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Cannabis Legalization in Canada: Three Years On

Canada Destroyed Over 3 Million Pounds of Unsold Cannabis Since 2018
Written by Joseph Mcqueen

Although the world is showing definite progress, full cannabis legalization within a nation is an overall rarity. Georgia, the Netherlands, Mexico, South Africa, Uruguay and 18 states in the US, make up the majority of places that have decided to legalize both medical and recreational cannabis.

Many countries have legalized medical cannabis, but the next step of allowing for recreational use is often a step too far for most nations. Therefore, when Canada took that step in 2018, many people were excited to see how things would change in the country. However, the year is now 2021, and three years have passed. Has the country changed? Has cannabis become easily accessible? Or is Canada in a stagnant position? Let’s find out. 

Since Canada legalized cannabis a few years ago, the entire world has had their eyes on our neighbors up north, and it has been an interesting thus far. To learn more about global cannabis regulation, make sure to subscribe to The Medical Cannabis Weekly Newsletter, your top source for all things cannabis-related including exclusive deals on flowers, vapes, edibles, and other products! Save big on Delta 8Delta 9 THCDelta-10THCOTHCVTHCP & HHC products by checking out our “Best-of” lists!

Cannabis Legalization 

Cannabis legalization is never just as simple as yes or no. The cannabis plant is a complex beast, made up of 100 cannabinoids, and countries have varying laws depending on which cannabinoid is in question. That is where things begin to become complicated. Whilst CBD is legal in the majority of countries around the world, THC is not. This is, most obviously, because CBD is not a psychoactive substance, but THC is. THC is responsible for the well-known ‘high’ that people associate with cannabis. The easiest way to judge a country’s cannabis policy is to look into its views on medical cannabis (used for medicinal purposes) vs its view on recreational cannabis (use for enjoyment).


Medicinal cannabis is cannabis that is used to treat both mental and physical conditions. Both THC and CBD have been found to assist with various health problems. These include: 

  • Chronic pain 
  • Cancer symptoms
  • PTSD
  • Depression
  • Anxiety
  • Tourettes
  • Epilepsy
  • Insomnia 
  • Concentration

Medical cannabis is usually the first one to be legalized in a country, as government’s find it hard to disprove how many people’s conditions have been improved by the wonders of cannabis. The evidence is often a slap in the face to any anti-drug governments; it’s impossible to ignore. 


On the other hand, recreational cannabis is a tougher subject. Legalizing any drug for the sole purpose of allowing people to use it for fun is always something that governments find hard to do. It requires an overall trust in the population and solid knowledge of drugs. However, some would argue that any use of cannabis is, in a way, medication. Halcyon Organics states:

“I encourage all “recreational” cannabis users to reevaluate their use.  If there is a prescription or over-the-counter drug designed to treat something that cannabis helps you with, that’s medical use.  If they sell something at GNC or Vitamin World that cannabis helps you with, that’s medical use.  You may not use these other medications because you already know that cannabis is a superior treatment, you just didn’t realize it.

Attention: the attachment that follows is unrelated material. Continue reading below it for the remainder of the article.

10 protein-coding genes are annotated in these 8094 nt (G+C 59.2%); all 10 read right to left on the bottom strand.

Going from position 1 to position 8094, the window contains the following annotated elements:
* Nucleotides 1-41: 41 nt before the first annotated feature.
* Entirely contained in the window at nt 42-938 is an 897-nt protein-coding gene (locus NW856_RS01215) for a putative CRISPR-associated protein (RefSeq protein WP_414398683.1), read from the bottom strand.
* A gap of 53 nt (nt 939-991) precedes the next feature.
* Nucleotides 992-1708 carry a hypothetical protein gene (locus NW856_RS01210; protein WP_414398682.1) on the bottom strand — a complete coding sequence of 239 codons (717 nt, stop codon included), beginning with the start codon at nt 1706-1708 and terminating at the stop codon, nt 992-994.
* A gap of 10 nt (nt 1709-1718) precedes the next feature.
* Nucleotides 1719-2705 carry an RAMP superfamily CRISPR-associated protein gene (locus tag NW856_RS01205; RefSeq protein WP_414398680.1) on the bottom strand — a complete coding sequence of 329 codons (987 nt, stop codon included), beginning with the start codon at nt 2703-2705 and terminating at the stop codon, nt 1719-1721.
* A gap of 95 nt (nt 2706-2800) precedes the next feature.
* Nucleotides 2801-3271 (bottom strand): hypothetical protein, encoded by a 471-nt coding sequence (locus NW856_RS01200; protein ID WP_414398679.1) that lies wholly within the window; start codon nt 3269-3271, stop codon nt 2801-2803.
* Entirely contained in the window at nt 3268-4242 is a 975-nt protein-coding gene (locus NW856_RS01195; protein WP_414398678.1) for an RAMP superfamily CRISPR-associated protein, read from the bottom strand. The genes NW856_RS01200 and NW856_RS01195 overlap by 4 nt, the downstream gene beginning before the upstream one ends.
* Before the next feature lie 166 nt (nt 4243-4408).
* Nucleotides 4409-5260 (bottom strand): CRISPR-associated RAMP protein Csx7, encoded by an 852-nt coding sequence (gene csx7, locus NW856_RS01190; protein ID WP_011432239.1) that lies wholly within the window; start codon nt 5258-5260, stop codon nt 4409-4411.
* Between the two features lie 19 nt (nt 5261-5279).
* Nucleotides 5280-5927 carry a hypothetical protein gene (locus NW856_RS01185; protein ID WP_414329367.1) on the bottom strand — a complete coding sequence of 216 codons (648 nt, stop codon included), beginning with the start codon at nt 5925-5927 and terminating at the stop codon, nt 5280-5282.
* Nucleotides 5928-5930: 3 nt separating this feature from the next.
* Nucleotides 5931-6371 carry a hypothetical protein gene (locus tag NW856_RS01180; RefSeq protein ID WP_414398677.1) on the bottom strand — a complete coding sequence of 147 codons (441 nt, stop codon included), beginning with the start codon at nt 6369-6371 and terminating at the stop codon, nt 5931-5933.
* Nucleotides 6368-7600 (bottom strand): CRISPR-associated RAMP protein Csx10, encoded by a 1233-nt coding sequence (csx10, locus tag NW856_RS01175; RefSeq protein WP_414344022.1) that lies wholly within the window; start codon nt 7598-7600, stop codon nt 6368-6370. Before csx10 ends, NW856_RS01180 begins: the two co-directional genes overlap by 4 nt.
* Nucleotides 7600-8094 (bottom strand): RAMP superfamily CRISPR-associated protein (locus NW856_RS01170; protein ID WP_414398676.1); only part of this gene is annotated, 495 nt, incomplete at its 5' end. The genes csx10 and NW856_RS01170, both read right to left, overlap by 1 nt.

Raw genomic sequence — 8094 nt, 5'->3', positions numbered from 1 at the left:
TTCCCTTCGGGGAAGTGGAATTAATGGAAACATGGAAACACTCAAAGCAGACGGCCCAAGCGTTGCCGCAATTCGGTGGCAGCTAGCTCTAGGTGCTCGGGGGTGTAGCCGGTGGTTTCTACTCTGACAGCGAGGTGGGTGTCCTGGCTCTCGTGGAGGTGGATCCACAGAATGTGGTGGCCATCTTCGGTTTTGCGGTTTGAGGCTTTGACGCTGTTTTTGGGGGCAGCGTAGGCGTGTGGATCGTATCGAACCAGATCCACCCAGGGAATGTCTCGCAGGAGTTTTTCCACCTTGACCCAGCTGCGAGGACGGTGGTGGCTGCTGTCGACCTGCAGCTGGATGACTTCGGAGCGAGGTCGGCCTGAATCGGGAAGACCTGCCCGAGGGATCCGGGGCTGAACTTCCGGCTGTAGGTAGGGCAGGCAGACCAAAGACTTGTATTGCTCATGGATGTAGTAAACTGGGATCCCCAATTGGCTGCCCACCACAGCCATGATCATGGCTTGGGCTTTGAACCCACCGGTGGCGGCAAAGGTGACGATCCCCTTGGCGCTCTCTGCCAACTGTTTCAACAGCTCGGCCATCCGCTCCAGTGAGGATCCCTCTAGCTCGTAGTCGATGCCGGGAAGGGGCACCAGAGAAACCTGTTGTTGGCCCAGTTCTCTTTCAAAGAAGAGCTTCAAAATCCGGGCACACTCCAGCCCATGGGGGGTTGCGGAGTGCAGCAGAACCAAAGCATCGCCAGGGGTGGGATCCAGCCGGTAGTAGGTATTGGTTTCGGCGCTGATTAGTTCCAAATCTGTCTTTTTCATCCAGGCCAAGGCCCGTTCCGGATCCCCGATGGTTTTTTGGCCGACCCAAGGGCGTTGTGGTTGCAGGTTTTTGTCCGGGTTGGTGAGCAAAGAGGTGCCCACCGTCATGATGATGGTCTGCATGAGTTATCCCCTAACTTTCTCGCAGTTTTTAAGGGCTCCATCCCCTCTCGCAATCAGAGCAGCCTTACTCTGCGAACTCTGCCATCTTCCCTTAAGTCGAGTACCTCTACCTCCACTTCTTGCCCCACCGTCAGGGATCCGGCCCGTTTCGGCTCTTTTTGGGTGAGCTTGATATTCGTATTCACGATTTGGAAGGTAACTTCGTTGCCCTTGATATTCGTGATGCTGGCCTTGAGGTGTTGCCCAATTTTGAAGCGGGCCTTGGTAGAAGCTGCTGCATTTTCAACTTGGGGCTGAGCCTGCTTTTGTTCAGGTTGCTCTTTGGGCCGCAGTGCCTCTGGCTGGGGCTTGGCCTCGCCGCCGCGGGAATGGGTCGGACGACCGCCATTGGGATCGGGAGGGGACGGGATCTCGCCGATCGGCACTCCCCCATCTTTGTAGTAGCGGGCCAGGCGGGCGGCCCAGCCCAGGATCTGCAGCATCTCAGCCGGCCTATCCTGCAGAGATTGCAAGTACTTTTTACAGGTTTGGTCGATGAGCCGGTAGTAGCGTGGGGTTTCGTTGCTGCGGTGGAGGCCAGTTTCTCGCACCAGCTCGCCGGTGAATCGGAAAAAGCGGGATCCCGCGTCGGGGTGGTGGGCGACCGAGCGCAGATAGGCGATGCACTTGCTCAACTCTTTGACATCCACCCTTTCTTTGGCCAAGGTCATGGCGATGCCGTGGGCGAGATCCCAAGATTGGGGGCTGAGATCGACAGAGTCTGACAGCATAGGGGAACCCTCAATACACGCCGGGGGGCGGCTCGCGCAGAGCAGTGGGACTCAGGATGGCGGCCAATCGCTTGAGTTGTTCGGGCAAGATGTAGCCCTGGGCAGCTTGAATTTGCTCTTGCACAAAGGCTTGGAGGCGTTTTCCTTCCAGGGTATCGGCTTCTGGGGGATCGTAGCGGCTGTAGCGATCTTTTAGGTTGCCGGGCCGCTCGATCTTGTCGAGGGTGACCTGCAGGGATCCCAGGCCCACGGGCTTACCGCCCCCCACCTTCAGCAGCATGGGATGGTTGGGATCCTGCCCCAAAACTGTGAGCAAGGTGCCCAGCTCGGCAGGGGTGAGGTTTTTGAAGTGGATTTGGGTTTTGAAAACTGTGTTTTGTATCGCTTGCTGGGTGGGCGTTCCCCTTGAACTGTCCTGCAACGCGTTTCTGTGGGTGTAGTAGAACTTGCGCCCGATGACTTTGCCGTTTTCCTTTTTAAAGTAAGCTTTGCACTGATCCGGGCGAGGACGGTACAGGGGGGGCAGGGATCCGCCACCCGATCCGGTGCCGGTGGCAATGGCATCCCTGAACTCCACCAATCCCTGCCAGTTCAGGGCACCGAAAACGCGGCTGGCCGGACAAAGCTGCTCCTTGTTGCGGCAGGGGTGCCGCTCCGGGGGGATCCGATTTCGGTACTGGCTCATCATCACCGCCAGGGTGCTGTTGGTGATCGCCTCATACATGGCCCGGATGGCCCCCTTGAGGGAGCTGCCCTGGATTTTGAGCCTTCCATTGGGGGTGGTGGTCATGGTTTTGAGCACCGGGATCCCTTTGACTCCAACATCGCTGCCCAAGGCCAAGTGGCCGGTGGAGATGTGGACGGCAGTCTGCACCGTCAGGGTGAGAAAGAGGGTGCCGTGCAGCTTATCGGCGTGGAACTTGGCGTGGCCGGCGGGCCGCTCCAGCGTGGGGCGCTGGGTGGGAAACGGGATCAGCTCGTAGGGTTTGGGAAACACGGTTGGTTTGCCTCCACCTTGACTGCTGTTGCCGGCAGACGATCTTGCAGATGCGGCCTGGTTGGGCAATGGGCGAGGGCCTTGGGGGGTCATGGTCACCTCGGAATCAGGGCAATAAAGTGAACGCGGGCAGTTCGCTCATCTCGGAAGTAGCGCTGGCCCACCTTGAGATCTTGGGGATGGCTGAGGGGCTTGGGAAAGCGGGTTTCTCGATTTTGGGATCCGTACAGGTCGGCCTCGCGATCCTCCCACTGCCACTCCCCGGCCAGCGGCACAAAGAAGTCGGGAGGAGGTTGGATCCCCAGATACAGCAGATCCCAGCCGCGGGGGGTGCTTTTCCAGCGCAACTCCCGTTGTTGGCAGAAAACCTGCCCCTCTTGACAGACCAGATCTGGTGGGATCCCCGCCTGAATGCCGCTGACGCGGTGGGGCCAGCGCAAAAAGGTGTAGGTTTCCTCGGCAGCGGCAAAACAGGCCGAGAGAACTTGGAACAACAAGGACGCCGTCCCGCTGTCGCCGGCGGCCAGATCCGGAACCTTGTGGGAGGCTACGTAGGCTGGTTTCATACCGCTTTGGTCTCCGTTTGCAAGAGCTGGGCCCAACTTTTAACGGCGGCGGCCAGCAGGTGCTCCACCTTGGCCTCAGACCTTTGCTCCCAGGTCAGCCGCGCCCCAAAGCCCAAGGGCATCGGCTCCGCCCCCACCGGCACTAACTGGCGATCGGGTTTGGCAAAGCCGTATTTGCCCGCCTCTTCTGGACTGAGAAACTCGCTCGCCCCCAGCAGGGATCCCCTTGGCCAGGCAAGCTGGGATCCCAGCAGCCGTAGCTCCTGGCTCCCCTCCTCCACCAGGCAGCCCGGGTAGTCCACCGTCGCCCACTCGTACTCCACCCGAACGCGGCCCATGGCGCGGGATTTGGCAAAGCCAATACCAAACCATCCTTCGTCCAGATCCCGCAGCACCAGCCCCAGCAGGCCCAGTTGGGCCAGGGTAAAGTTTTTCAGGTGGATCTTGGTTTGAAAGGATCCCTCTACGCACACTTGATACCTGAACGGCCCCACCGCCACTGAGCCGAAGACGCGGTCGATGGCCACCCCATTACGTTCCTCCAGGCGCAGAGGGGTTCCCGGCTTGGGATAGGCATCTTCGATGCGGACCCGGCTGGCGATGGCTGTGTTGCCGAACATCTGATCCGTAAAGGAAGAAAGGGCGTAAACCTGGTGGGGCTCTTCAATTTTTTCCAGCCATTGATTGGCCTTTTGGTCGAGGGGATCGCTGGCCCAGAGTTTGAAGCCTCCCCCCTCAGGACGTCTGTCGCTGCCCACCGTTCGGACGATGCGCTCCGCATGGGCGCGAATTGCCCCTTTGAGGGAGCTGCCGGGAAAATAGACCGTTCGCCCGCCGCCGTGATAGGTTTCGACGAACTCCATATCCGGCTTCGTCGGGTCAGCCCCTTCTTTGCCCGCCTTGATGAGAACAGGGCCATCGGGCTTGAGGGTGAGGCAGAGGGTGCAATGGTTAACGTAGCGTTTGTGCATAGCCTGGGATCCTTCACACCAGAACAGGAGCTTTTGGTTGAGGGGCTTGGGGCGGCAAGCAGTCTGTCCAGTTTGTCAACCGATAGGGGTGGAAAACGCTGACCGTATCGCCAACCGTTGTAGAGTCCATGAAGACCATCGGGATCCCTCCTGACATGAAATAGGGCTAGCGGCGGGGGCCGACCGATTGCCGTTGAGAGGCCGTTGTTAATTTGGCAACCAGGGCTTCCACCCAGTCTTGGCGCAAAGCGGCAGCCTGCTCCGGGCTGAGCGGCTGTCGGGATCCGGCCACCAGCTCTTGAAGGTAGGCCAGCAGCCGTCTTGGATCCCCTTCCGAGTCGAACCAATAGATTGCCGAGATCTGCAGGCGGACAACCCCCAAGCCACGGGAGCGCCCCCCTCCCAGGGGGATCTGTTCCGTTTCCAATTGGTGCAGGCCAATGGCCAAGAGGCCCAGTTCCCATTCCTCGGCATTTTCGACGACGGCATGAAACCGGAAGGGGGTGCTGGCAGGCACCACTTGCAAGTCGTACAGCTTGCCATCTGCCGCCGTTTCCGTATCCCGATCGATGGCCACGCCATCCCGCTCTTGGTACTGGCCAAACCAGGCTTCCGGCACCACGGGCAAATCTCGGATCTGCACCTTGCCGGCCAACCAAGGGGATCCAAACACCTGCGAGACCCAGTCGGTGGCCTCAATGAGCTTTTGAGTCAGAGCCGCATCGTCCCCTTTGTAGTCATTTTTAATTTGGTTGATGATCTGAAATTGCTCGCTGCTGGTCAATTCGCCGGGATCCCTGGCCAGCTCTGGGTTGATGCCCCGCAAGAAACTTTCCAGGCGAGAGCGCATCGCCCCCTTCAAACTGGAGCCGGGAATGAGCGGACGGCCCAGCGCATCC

However, most countries do not have this view. That is why the legalization of recreational cannabis is a lot rarer than medicinal. But for those countries that have legalized both uses of cannabis, does it always lead to better conditions? Are the people who need cannabis any closer to getting it after their country has fully legalized cannabis? Let’s take a look at some of the problems that can arise in nations that say yes to marijuana.

Problems That Arise


When cannabis is legalized, the price is always majorly important. Usually those in need of cannabis will have had to get their medication from street dealers and the dark web before legalization has taken place. Therefore, it’s important that when cannabis is legalized, the companies are able to match or even beat the prices of those other sources. If not, it will be extremely difficult for those who are unable to afford the cost of prescriptions. They may be forced to return to their previous sources and risk being prosecuted and fined. In Amsterdam, the prices stay low due to the heavy competition between coffee shops. There are over 160 establishments that sell cannabis in the capital of the Netherlands, which means a lot of healthy competition and, in result, cheap weed. 


Accessibility is another issue that rises once cannabis has been legalized. How easy is it to get a hold of? Some countries require a huge amount of evidence from a doctor before being able to retrieve medical cannabis. This is difficult if health providers have not done proper research into cannabis as a medicine, and which illnesses require it. In addition, if there aren’t many cannabis shops or dispensaries within a city, it can be difficult for someone to purchase cannabis. Especially if they are unable to travel. This is, again, when street dealers and the dark web become an easier option.